It was not business as usual last week in New York City. My ride in from LaGuardia took 2 hours and streets were blocked throughout the city for global diplomats attending the UN General Assembly. Climate Week was just a part of the city’s mélange of activity, with events sponsored at every corner from Columbia University to the World Trade Center. Most of my sessions were small “invitation-only” gatherings of financial folks discussing how climate change could be managed and measured, as finance people like to do. Here are my top takeaways from the week:
- Climate change is not a weather problem. What the average public sees as climate change is the horrific hurricanes that blot out cities, homes and livelihoods. But what may have the most impact on companies are the slower encroaching changes to technology, products, consumer preferences and financial reporting – all driven by a changing climate. These market shifts will impact corporate and small business revenues, expenses, share prices and capital in profound ways.
- You can have anything for a price. If managing climate risks is not for you, then you can keep your investments and your company as is – for a price. Rating companies such as S&P are looking not so much to control climate risk, as to price it. Securities with little management of climate risks will be priced more like a junk bond to reflect the higher risk these companies are taking.
- Just because you’re not on the field, doesn’t mean the game isn’t on. More simply put – the game is on. Vanguard, BlackRock, State Street, S&P, JPMorgan are all assessing climate risk, pricing it, correlating it to performance and expecting their portfolio companies to follow suit. If you invest in a publicly traded company, this should matter to you. If you work for a publicly traded company, your strategies and internal financial management will eventually feel the heat of widespread investor expectations for understanding and managing climate risks and opportunities. This year, dormant shareholder proposals related to disclosure and management of climate risks finally started to pass. Never under-estimate the risk of doing nothing.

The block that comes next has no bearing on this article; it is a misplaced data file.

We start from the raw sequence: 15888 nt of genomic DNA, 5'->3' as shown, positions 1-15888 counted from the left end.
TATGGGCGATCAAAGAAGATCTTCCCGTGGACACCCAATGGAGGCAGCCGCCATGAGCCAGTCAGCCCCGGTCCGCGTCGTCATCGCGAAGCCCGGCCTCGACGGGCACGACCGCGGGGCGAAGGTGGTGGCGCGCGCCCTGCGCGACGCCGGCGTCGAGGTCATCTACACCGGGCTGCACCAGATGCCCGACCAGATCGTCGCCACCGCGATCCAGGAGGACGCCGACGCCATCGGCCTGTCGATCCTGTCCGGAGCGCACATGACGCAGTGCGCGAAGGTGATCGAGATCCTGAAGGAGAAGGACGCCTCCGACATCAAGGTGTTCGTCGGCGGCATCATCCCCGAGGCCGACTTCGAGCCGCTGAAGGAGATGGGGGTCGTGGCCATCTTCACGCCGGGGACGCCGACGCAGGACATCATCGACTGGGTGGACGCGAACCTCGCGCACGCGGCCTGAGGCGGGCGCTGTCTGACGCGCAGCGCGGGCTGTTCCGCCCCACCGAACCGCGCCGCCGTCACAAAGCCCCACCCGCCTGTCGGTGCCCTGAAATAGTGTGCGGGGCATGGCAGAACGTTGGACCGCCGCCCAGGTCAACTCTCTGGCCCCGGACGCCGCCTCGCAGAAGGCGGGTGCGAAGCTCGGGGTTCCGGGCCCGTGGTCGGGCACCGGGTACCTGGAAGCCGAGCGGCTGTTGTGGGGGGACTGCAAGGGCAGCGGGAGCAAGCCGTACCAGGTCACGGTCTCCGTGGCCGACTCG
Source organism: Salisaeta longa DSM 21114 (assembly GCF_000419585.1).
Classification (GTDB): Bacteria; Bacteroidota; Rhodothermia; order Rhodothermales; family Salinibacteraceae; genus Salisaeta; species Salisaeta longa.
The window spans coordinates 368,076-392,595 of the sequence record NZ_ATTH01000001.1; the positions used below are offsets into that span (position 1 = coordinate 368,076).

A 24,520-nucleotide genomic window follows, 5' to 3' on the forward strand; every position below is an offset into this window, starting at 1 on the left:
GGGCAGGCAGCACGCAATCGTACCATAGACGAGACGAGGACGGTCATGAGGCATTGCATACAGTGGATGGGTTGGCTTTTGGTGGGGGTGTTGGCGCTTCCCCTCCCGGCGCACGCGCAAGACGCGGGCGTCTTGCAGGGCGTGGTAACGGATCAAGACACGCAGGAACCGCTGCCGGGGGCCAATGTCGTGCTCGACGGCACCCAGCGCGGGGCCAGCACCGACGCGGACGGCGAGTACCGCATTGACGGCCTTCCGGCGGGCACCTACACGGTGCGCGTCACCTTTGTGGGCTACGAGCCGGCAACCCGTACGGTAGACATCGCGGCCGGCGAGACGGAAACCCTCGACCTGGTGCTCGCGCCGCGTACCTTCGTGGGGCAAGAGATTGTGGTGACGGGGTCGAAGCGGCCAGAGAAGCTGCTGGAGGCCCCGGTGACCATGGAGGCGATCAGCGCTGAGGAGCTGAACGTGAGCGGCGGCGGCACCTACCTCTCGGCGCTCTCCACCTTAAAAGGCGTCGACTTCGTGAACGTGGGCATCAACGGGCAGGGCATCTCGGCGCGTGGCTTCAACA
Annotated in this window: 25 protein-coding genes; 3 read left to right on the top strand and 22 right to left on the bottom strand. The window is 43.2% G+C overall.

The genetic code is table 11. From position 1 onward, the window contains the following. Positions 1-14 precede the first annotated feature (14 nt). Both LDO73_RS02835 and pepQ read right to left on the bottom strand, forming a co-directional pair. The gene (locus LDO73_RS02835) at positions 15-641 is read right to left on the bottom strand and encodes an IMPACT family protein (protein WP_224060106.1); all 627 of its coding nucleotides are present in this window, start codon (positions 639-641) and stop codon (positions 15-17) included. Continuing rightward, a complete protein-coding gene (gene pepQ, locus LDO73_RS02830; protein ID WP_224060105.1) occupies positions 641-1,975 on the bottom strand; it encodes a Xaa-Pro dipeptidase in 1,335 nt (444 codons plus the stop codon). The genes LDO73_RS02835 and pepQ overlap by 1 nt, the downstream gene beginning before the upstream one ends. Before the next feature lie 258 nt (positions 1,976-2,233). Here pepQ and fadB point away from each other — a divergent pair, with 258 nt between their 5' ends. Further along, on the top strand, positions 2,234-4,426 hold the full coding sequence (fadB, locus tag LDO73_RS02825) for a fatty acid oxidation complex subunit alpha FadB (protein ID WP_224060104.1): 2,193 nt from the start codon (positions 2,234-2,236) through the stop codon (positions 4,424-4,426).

- Alpha is everywhere. Even in the dismal discussions of hurricanes, drought and flooded cities, there is room for optimism. Change always brings opportunity, and climate is no exception. There are the most obvious opportunities for investment and innovation around electric vehicles, energy storage, drones, digital solutions, lighting and infrastructure. But unlikely companies such as P&G and VF are also finding profitable new products driven by climate change, from cold-water washing solutions to new product lines. And climate analytics, climate-related healthcare and green products are new market categories.
- Thelma needs Louise. One of the biggest barriers to disclosing climate risk or to setting aggressive environmental goals, is the risk of going it alone. Companies see the downside of laying out all their risks to investors – what good can come from that? Businesses are hesitant to highlight risks they cannot manage – and the weather surely seems to be one. Yet the actions of Vanguard and BlackRock to push all their portfolio companies on climate helps everyone jump together into acknowledging what’s coming. These large asset managers can help drive a positive feedback loop – by encouraging companies to get ahead of risks, they can help bend the curve away from negative impacts and preserve strong operations and returns for everyone.
At the end of the week, I found myself at the World Trade Center’s new transportation center, dubbed the Oculus for its design and lighting. It is a glorious symbol of creative resilience, a bold show of determination to transform disaster into beauty and functional elegance. It seemed a fitting place to settle my thoughts after a week of climate discussions, swathed in the glow and bustle of innovation at its best. An inspiration for our persistence.
Photo credits: Photos of the Empire State Building and inside and outside of the Oculus taken by author during Climate Week 2017.